As our clients are preparing their Form 10-Qs and quarterly earnings updates, a curious thing has arisen this time around. We’re getting more questions than usual about whether – and how – to update risk factors from the last Form 10-K in the upcoming 10-Q. Nearly all companies went through this drill in 2020 to add risk factors about the impact of COVID-19 – but new concerns are popping up this year.
Here are five things to consider:
1. The SEC’s rule is that you should update risk factors from your 10-K in any of the subsequent three 10-Qs for any “material” changes.
2. One key question to ask yourself here: “Should something that is a driver of results – or a known trend – be disclosed as a risk factor too? Or can the trend be addressed just in the MD&A with some cautionary language?”
It depends. The analysis requires you to look at your existing risk factors. If the risk or trend is generally covered by pre-existing risk factor disclosure – meaning that that disclosure adequately describes what is happening now – then you may be fine with the risk factor disclosure you already provided along with an appropriate discussion in MD&A.
If a trend is new and material, you will certainly need new disclosure in the upcoming 10-Q in the MD&A about it- but you also may need a risk factor covering it if it presents a material risk. If it’s a trend that’s been addressed in prior MD&A disclosures – but not as a risk factor – you may need to elevate the disclosure into your risk factors for this 10-Q if the trend is playing out worse than previously disclosed – or the trend is going the wrong way.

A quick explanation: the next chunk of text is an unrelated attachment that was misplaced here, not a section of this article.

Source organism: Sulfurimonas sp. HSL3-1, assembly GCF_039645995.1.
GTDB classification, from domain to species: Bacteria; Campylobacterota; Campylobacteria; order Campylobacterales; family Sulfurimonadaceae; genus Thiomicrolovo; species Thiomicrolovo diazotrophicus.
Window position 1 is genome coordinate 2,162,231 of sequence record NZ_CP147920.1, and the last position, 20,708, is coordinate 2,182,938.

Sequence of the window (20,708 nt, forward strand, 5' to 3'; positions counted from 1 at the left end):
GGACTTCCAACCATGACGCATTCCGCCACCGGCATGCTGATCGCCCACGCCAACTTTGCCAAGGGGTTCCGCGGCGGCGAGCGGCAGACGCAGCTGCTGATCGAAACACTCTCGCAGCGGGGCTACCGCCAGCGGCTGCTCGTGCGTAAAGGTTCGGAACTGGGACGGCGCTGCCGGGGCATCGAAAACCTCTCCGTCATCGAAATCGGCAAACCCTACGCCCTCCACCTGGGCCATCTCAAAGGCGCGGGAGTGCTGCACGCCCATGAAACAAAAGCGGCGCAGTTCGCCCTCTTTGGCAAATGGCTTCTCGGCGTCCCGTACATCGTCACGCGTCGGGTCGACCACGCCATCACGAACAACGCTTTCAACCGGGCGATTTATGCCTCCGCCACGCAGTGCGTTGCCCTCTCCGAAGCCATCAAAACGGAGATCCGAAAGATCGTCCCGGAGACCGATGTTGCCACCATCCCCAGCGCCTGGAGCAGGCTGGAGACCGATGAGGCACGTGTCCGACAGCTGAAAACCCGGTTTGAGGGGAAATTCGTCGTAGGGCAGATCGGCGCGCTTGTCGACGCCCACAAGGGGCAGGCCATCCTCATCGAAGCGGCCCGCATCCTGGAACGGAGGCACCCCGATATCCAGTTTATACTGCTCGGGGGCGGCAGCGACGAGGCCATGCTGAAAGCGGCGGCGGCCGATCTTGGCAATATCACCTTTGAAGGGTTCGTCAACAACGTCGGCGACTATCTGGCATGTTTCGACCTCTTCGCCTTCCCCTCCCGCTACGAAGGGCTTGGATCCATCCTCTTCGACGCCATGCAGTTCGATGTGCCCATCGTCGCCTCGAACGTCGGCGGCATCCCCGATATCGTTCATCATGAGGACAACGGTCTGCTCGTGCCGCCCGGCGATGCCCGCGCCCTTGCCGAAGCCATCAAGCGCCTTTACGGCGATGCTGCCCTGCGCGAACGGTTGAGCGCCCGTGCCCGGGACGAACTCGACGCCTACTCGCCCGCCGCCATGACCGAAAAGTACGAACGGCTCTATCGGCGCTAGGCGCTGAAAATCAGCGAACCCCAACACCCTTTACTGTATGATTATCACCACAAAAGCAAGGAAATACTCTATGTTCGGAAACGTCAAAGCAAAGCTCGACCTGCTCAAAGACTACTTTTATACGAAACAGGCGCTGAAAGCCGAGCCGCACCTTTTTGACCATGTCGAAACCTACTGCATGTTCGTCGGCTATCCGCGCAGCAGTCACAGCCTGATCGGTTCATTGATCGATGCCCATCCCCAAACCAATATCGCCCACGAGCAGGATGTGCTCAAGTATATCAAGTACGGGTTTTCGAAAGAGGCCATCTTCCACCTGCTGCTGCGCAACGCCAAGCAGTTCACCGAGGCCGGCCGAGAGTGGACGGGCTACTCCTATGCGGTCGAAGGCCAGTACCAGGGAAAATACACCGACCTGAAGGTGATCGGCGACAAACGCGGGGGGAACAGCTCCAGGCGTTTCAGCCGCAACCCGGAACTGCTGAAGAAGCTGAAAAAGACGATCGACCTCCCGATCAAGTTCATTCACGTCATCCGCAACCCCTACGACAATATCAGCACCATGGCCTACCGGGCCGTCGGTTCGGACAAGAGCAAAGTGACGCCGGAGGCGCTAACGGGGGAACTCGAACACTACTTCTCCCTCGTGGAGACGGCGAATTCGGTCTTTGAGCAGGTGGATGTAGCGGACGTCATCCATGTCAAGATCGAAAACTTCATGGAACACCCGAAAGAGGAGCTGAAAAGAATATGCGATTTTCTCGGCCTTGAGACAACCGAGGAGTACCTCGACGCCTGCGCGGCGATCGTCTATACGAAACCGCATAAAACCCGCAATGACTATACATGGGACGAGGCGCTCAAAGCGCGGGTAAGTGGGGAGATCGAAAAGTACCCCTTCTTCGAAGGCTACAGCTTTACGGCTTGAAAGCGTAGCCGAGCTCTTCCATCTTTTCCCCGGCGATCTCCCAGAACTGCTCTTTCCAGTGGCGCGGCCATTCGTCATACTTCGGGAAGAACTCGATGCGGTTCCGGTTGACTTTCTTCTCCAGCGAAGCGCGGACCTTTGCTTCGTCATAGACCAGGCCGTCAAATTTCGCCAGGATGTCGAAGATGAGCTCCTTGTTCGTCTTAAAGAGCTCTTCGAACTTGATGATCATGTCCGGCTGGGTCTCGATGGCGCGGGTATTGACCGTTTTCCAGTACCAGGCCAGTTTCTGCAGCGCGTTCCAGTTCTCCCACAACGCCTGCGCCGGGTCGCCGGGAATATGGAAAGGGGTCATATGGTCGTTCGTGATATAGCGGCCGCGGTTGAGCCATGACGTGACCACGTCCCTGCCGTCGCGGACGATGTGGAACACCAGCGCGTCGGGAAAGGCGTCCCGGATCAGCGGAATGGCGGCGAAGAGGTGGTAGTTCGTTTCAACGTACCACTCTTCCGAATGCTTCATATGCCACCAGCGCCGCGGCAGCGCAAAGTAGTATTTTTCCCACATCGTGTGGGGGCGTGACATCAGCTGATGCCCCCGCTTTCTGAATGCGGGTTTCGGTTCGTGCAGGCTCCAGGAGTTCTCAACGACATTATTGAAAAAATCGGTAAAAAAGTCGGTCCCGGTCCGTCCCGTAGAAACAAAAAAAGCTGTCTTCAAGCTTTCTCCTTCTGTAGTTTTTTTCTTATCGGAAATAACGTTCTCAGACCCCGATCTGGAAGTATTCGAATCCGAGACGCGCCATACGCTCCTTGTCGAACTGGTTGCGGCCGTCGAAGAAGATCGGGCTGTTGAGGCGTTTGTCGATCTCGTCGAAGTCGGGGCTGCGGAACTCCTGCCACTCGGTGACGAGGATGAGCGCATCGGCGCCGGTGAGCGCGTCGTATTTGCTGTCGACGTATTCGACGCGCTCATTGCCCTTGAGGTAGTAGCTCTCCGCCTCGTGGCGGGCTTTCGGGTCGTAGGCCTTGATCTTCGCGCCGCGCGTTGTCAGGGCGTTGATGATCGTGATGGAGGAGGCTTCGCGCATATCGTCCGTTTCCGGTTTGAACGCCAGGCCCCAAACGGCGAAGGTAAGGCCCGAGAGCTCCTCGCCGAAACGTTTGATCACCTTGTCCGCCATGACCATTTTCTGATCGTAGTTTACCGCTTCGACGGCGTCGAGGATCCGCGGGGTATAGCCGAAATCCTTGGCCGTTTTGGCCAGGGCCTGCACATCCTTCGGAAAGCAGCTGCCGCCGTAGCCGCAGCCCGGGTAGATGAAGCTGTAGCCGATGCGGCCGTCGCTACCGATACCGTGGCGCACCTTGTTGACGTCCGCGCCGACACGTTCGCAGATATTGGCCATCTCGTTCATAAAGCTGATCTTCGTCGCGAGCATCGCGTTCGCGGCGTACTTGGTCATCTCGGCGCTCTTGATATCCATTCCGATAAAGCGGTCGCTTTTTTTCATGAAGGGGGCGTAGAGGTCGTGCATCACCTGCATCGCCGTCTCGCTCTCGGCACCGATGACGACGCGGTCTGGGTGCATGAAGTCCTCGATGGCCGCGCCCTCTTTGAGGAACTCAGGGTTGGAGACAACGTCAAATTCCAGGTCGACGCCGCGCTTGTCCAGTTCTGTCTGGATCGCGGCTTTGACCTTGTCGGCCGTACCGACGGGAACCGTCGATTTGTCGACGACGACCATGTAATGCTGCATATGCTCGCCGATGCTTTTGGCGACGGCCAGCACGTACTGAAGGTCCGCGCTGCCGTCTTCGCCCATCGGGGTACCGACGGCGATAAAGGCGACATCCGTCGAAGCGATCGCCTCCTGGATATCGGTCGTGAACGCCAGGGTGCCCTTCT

While MD&A disclosure with a risk bent may be appropriate to address also as a risk factor – sort of like “free insurance” – disclosure as a risk factor can also be interpreted as an admission that the topic is material for your company. So you don’t want to address every trend as a risk factor – it’s a facts and circumstances consideration that partially depends on the materiality of the topic.
3. Remember a good risk factor is broad enough to cover the general – and sometimes universal – risk, but adds specificity about the unique impact for your particular company. In other words, generic risk factors that don’t highlight what makes the topic a risk for a particular company or that don’t cite known examples of how the risk is playing out for your company won’t get you full protection.
4. Remember that once you put the risk factor into a Form 10-Q, you’ll want to leave it in subsequent 10-Qs until you get to the next 10-K (since Form 10-Q calls for material changes from what was disclosed in the last 10-K). You may wind up keeping it or an evolved version in your next 10-K too – depending on whether the issue still exists for the company as a material risk.
5. Sometimes clients ask when they should restate their full slate of risk factors – including an update of the risk factors that have been in prior filings – in a 10-Q rather than just adding in new risk factors. It’s fairly rare for a company to decide to include a full new slate, typically triggered by a company’s new line of business – perhaps due to a major acquisition – that requires updates across many risk factors.